Frequently Asked Questions


You say the process is confidential — really, how confidential is it?

Very. As in: no notes (or notes destroyed post meeting(s)), no use of your name, no reporting to another office or individual, no retained email, a separate phone line, and a safe and private meeting space. There are only two instances where this changes and you would be aware of each.

  1. If you are a danger to yourself or other(s), and

  2. If you give explicit permission for your Ombuds to speak with someone. Those really are the only instances where strict confidentiality changes.

I already know you or have seen you on campus. How will you address my coming to see you in these other situations?

If I don’t already know you and I pass you on campus I will not stop to say “hi” or initiate a conversation with you. It will be up to you to initiate contact in this situation, and even then I would not reveal the circumstances under which we met. If I already know you from other Brandeis contexts I will continue to interact with you as I already have in the past. However, I will not, under any circumstances, reference your visit to the Ombuds office.

Do these confidentiality rules apply equally to faculty, staff and students?

Yes. They are the same for any Brandeis employee or student regardless of rank, role, title, job, or length of time at the institution.

Does anything get reported back to the university?

Yes. Ombuds are charged with reporting trends and other information that helps the university create a supportive and effective working and learning environment. These trends and information could include something as simple as noting the need for a campus bus route to be altered, to pointing out that a campus policy is consistently misinterpreted. However, in no instance will the individuals raising these issues be identified or named.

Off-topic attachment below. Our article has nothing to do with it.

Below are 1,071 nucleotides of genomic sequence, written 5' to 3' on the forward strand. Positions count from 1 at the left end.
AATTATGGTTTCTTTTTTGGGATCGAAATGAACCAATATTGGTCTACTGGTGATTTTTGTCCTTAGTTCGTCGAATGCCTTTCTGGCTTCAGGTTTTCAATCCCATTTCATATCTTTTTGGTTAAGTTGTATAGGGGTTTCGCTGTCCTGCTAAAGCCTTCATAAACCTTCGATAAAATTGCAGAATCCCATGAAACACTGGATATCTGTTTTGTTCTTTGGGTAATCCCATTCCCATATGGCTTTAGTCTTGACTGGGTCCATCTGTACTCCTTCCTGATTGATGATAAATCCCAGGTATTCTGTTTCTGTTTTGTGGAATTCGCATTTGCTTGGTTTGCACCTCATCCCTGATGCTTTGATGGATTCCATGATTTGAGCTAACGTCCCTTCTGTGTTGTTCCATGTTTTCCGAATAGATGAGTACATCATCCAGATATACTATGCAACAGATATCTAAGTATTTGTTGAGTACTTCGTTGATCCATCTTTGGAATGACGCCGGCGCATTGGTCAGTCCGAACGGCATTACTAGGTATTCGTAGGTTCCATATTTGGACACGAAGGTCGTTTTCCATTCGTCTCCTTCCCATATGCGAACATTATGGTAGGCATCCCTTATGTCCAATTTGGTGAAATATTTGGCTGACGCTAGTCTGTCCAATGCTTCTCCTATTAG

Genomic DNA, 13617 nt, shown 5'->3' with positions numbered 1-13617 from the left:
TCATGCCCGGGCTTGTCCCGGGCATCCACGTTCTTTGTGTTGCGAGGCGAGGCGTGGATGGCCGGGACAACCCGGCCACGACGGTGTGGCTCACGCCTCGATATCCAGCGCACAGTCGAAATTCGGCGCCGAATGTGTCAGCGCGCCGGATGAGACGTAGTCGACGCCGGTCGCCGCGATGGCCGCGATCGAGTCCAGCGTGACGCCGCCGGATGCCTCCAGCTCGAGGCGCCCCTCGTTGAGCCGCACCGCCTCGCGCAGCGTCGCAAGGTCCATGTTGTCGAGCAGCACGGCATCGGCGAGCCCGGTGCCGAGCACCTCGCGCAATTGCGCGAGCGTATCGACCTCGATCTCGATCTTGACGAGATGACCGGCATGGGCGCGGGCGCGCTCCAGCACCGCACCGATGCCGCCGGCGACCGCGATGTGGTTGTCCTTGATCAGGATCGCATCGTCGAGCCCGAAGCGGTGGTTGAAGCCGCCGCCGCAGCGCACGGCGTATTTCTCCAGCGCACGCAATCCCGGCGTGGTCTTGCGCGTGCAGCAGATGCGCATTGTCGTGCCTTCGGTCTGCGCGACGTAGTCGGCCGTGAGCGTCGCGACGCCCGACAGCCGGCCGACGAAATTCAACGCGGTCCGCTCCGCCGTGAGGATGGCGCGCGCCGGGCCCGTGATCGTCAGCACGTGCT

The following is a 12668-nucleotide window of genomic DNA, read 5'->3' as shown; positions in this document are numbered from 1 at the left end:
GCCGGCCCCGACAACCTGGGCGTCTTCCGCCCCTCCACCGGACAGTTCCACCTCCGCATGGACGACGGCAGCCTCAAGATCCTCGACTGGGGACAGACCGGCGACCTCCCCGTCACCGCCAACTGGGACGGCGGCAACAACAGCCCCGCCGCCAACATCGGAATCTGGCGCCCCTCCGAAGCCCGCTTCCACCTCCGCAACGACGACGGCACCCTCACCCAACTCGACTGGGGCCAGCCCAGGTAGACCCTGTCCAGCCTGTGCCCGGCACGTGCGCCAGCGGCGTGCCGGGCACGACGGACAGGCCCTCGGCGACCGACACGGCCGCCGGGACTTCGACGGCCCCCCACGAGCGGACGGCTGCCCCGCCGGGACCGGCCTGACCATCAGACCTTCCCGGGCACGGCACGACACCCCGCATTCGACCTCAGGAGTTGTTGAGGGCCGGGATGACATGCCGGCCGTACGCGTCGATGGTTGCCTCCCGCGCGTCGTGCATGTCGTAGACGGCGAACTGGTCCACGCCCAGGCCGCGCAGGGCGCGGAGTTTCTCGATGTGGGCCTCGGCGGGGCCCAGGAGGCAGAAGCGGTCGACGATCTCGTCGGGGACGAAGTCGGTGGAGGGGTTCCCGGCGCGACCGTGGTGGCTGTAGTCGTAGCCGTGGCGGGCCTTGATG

My director/professor/dean may be coming in to see you too. Will you tell him/her about my visit?

No. The Ombuds works with each person individually, even under circumstances where two people might be coming in about the same issue. The Ombuds is required to act with impartiality and to apply the rules about confidentiality equally with each person who visits the office.

Brandeis Policies

What is the relationship between the Ombuds and various grievance and/or appeal procedures?

There is not a formal relationship between Ombuds and University grievance and or appeal procedures. Ombuds are in a position to know about all of the policies and procedures that are available to you to resolve a particular issue. Your Ombuds can help you think through various strategies, formal and informal, for resolving an issue.

Is going to see the Ombuds the first step in a university grievance procedure?

No. The Ombuds Office operates independently of university grievance procedures. However, meeting with the Ombuds might be helpful as a place to get support, information and think through options before starting a formal grievance.